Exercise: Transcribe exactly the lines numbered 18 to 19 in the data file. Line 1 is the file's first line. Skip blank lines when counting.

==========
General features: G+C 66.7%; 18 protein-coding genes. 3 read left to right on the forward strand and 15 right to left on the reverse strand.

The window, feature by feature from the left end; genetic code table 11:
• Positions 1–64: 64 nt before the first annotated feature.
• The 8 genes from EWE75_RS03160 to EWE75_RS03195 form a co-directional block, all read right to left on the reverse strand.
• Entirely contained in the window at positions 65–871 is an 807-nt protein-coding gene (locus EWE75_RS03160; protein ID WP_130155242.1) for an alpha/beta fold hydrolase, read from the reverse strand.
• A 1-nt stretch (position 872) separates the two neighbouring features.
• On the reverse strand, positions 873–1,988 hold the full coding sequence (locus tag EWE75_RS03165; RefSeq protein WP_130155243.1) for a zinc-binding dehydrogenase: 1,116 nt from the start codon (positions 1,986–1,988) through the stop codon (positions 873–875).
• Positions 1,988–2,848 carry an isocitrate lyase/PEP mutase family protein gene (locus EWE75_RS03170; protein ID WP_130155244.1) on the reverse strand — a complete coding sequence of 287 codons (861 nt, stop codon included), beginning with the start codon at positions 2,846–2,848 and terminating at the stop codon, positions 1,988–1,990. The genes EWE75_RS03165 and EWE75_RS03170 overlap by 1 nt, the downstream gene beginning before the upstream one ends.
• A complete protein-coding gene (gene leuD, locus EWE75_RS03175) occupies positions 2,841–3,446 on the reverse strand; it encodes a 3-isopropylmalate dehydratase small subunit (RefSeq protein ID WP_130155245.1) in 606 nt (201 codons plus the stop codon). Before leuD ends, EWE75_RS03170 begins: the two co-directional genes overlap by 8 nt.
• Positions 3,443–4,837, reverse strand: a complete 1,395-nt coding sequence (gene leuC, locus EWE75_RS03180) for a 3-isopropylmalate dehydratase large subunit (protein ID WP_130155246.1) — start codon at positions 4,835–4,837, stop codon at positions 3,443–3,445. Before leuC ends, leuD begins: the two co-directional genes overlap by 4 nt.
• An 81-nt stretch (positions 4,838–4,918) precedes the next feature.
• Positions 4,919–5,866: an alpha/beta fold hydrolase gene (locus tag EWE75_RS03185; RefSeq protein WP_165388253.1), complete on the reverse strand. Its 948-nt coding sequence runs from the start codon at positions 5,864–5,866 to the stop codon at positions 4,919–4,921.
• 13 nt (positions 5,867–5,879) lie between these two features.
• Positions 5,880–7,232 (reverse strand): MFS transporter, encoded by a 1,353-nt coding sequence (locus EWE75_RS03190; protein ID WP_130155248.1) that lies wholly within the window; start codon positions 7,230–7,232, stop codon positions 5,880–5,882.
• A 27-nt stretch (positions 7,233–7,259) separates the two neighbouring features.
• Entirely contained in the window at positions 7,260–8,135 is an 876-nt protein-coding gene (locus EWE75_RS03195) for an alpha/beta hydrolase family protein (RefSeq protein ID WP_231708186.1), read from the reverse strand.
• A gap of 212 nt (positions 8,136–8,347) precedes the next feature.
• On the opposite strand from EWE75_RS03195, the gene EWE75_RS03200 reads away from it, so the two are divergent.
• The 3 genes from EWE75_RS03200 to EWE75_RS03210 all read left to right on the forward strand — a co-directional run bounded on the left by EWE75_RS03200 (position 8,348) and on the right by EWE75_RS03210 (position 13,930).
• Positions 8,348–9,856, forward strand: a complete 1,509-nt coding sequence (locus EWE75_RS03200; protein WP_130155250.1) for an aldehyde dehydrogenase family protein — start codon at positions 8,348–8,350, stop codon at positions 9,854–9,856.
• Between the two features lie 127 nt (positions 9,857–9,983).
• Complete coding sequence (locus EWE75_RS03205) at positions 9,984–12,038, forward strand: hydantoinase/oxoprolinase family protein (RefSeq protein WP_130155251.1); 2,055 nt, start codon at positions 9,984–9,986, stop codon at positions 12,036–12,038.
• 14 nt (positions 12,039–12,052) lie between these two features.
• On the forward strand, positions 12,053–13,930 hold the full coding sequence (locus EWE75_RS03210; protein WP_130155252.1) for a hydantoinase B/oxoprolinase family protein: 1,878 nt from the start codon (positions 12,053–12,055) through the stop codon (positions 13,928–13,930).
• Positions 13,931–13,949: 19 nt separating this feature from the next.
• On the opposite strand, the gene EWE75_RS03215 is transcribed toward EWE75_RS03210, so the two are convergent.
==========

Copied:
• On the opposite strand from EWE75_RS03195, the gene EWE75_RS03200 reads away from it, so the two are divergent.
• The 3 genes from EWE75_RS03200 to EWE75_RS03210 all read left to right on the forward strand — a co-directional run bounded on the left by EWE75_RS03200 (position 8,348) and on the right by EWE75_RS03210 (position 13,930).